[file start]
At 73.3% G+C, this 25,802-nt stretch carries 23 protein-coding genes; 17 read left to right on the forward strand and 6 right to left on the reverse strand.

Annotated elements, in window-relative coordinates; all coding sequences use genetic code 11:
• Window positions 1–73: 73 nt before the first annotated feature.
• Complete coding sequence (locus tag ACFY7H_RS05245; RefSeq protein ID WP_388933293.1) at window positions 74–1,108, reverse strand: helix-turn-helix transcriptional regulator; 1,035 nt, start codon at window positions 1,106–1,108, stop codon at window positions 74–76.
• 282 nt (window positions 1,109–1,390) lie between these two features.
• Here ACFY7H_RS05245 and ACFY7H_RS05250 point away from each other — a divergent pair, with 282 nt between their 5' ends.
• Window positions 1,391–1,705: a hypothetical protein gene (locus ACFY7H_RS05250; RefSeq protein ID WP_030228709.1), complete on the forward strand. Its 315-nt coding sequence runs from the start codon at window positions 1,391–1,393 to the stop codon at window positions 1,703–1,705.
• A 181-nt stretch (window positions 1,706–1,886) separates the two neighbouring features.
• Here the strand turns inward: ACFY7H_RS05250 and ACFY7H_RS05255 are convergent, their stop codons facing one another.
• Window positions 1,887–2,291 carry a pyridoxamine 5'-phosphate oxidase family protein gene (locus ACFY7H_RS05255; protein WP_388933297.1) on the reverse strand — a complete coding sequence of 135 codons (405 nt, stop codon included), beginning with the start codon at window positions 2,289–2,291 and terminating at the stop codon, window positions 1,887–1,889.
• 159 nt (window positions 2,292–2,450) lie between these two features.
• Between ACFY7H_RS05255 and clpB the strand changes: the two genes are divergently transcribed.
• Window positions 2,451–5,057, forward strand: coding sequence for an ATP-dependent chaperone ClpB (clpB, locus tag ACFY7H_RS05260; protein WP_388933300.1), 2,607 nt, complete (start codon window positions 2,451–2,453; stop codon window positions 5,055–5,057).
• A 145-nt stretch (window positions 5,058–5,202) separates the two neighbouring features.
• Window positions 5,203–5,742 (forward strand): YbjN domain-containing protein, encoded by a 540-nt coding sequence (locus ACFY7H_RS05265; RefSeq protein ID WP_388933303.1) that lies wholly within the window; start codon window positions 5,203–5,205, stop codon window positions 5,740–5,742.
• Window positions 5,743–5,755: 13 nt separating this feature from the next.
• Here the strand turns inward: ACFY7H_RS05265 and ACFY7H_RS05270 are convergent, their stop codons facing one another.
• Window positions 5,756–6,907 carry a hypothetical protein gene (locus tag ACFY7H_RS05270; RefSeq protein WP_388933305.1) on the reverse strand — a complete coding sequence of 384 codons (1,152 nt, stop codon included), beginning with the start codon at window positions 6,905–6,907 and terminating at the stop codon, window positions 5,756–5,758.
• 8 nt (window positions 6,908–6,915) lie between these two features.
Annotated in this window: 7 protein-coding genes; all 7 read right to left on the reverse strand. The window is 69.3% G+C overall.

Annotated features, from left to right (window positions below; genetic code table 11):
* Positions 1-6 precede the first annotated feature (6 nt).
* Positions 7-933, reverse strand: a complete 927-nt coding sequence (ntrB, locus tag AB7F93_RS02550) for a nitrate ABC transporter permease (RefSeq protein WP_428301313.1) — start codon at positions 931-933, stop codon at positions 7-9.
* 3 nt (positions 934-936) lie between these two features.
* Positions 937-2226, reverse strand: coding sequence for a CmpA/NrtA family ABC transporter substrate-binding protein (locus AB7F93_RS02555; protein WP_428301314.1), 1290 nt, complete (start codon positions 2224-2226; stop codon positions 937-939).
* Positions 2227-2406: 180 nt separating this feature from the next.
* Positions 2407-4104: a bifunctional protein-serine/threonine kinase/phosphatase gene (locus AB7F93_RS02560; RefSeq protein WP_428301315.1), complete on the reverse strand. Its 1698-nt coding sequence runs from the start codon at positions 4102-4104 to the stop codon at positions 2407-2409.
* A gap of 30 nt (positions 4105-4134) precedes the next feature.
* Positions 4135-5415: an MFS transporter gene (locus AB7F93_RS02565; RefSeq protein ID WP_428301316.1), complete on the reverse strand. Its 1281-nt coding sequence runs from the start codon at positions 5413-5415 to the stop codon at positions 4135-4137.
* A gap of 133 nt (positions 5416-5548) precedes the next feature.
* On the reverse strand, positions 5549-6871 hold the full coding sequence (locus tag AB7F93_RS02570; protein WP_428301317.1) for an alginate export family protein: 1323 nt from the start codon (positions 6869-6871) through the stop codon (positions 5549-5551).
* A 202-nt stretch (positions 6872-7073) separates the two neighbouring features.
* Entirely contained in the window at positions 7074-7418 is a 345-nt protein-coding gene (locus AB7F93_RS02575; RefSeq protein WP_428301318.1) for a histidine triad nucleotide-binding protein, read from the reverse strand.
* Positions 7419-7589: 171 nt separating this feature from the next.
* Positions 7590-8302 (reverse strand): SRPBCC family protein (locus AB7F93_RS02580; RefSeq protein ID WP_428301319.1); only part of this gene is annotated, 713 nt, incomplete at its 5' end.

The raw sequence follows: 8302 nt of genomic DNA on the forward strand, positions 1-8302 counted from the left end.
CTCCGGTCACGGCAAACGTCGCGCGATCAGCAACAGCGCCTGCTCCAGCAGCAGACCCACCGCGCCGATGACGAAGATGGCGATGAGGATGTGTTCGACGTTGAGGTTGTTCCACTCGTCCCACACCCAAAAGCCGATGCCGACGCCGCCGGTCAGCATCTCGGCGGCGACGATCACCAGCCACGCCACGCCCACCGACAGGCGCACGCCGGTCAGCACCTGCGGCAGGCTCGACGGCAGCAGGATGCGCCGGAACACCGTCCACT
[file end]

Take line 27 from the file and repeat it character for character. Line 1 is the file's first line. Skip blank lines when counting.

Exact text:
* Positions 2407-4104: a bifunctional protein-serine/threonine kinase/phosphatase gene (locus AB7F93_RS02560; RefSeq protein WP_428301315.1), complete on the reverse strand. Its 1698-nt coding sequence runs from the start codon at positions 4102-4104 to the stop codon at positions 2407-2409.